McMorran and Whitby’s City of London Police Station (1965) appears like an architectural missing link. The rustication of its lower façade and oversized chimney-like ventilation shafts are strangely non-zeitgeist, and the proportional arrangement of the window openings willfully rhythmic. The 19-story tower has been influenced by the vernacular design of a typical brick warehouse. The building is a nod towards post-modernism, a stylistic memorial to London’s historic architecture and industrial past.
David McMorran led the design, in fact it was the last building he worked on before his death. It is regarded as his masterpiece and is said to have been influenced in style by 16th Century Venetian mannerist, Michele Sanmicheli. His favourite renaissance architect. Internally, the complex layout provides for a diverse array of uses, including stables, a museum and Turkish baths. The tower contains flats, accommodation for the City's policemen and women.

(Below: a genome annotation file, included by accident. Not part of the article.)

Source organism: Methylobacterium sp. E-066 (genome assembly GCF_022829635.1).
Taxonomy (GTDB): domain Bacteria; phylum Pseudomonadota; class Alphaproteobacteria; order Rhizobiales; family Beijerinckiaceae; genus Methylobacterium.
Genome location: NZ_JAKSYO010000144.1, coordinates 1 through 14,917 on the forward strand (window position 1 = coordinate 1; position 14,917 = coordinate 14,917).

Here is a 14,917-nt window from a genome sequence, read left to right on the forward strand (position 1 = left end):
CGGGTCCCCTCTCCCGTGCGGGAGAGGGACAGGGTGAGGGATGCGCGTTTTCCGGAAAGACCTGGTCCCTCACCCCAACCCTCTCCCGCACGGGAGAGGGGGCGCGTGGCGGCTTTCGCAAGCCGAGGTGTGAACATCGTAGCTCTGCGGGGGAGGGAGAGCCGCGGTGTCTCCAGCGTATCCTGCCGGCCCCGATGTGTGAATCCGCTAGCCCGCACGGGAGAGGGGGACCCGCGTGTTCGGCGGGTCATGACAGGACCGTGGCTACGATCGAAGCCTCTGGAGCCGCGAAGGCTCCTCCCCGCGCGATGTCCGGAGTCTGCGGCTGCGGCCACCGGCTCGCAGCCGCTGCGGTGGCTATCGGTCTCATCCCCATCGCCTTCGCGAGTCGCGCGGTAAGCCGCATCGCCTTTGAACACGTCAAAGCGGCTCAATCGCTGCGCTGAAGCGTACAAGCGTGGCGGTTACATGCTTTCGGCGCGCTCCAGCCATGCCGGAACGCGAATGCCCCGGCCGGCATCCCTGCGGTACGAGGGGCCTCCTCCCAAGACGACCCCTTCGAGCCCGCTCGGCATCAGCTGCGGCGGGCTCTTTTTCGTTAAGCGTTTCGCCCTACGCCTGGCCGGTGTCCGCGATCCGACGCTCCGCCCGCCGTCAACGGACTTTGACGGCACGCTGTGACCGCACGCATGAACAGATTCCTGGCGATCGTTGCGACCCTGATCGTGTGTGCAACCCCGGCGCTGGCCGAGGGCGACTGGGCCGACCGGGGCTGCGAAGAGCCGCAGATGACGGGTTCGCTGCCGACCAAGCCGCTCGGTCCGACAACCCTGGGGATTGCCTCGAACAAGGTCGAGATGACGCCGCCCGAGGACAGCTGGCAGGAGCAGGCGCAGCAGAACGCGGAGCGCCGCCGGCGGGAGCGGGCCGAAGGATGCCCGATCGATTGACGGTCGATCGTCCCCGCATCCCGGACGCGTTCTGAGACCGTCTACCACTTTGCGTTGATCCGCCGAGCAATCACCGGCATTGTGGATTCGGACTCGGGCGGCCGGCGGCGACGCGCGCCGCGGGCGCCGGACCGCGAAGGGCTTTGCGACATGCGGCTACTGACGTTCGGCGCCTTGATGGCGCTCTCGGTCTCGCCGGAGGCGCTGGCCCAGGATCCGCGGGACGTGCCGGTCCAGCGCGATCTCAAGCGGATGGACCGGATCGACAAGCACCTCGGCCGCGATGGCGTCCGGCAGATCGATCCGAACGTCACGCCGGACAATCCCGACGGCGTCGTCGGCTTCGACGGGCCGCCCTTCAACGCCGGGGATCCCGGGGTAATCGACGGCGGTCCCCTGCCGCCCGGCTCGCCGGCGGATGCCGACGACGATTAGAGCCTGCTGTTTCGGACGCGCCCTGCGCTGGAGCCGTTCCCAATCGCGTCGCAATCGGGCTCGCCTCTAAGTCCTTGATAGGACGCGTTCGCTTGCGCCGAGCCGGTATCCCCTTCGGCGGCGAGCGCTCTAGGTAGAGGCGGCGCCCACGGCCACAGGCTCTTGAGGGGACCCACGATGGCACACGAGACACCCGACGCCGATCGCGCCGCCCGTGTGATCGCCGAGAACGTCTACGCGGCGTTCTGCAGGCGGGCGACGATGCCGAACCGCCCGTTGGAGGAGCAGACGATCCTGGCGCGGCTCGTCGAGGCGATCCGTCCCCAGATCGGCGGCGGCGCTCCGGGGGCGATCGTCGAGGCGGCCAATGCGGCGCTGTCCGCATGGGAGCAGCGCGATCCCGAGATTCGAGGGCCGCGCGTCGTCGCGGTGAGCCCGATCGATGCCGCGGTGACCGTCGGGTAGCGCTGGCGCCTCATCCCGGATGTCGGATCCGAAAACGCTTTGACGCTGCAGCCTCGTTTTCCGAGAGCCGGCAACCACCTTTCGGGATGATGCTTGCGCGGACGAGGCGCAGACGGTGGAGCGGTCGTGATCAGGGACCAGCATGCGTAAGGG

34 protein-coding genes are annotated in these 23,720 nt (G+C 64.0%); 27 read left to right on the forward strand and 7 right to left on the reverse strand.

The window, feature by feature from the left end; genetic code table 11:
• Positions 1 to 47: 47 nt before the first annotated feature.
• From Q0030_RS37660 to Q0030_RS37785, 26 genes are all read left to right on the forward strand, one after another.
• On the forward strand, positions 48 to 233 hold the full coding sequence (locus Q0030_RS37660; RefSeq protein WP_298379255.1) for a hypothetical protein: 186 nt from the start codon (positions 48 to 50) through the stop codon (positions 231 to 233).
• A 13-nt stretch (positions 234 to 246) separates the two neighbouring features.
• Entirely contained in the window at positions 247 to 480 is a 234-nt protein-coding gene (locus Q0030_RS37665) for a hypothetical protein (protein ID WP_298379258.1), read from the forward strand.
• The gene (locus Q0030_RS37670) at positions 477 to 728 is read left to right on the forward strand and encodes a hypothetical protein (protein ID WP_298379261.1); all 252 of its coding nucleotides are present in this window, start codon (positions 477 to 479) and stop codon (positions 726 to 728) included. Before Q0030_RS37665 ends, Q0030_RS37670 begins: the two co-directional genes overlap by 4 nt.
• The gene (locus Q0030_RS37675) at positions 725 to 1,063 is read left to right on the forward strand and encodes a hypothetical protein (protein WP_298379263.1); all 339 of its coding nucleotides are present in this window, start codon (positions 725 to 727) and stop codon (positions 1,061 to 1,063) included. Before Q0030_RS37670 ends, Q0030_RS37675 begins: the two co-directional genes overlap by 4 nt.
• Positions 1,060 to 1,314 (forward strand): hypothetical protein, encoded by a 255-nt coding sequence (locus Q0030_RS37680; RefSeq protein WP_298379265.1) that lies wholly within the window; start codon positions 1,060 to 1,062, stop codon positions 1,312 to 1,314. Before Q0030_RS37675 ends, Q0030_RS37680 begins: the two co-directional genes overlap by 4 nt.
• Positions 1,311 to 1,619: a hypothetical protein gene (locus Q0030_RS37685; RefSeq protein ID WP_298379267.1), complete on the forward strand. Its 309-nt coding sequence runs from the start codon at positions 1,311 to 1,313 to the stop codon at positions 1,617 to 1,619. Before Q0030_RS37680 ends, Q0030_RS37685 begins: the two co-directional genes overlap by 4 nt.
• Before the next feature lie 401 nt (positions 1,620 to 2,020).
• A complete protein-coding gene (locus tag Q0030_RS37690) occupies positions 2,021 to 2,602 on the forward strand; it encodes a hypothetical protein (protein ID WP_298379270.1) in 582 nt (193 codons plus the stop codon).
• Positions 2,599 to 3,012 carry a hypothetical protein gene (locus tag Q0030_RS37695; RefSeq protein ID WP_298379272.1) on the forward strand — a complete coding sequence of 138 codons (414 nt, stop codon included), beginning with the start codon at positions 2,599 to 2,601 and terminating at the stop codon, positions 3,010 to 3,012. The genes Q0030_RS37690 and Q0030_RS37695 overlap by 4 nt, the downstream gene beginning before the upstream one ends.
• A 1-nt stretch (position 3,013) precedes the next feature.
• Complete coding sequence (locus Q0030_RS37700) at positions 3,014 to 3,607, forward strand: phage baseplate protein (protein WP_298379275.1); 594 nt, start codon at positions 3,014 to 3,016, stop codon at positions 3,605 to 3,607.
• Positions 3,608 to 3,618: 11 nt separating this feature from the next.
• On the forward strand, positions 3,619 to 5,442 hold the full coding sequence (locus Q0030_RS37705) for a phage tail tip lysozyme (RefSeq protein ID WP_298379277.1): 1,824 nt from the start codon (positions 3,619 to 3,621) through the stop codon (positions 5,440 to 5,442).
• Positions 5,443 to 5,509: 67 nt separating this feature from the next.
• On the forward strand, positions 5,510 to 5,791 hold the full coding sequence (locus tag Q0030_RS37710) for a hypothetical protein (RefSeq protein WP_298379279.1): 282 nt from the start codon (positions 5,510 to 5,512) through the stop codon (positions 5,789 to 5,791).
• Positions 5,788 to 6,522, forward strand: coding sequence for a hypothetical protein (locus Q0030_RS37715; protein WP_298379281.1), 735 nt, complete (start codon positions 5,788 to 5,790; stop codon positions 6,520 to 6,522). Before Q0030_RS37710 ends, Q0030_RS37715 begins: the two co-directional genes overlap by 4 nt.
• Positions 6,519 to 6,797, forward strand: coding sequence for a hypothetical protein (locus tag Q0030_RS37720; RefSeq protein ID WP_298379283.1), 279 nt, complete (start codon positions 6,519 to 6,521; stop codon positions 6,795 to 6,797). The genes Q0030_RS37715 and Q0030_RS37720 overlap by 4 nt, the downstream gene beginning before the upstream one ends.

Despite the building being Grade II* Listed, a controversial planning application to extend the residential accommodation with a new adjacent tower, connected with a full height glass circulation corridor has recently been consented by the City of London. I personally regret this decision, as I believe this building to be one of the most interesting set-pieces of post-war architecture to be found in the City. However, it's difficult to be too put out: the original plans also generated great controversy, as they required the partial demolition of two Wren churches, St Mary Aldermanbury, and St Albans on Wood Street. The tower of St Albans remains as an eccentric London office in the middle of Wood Street, whilst at St Mary Aldermanbury was demolished and rebuilt at Westminster College in Fulton, Missouri. A remembrance garden remains in its place.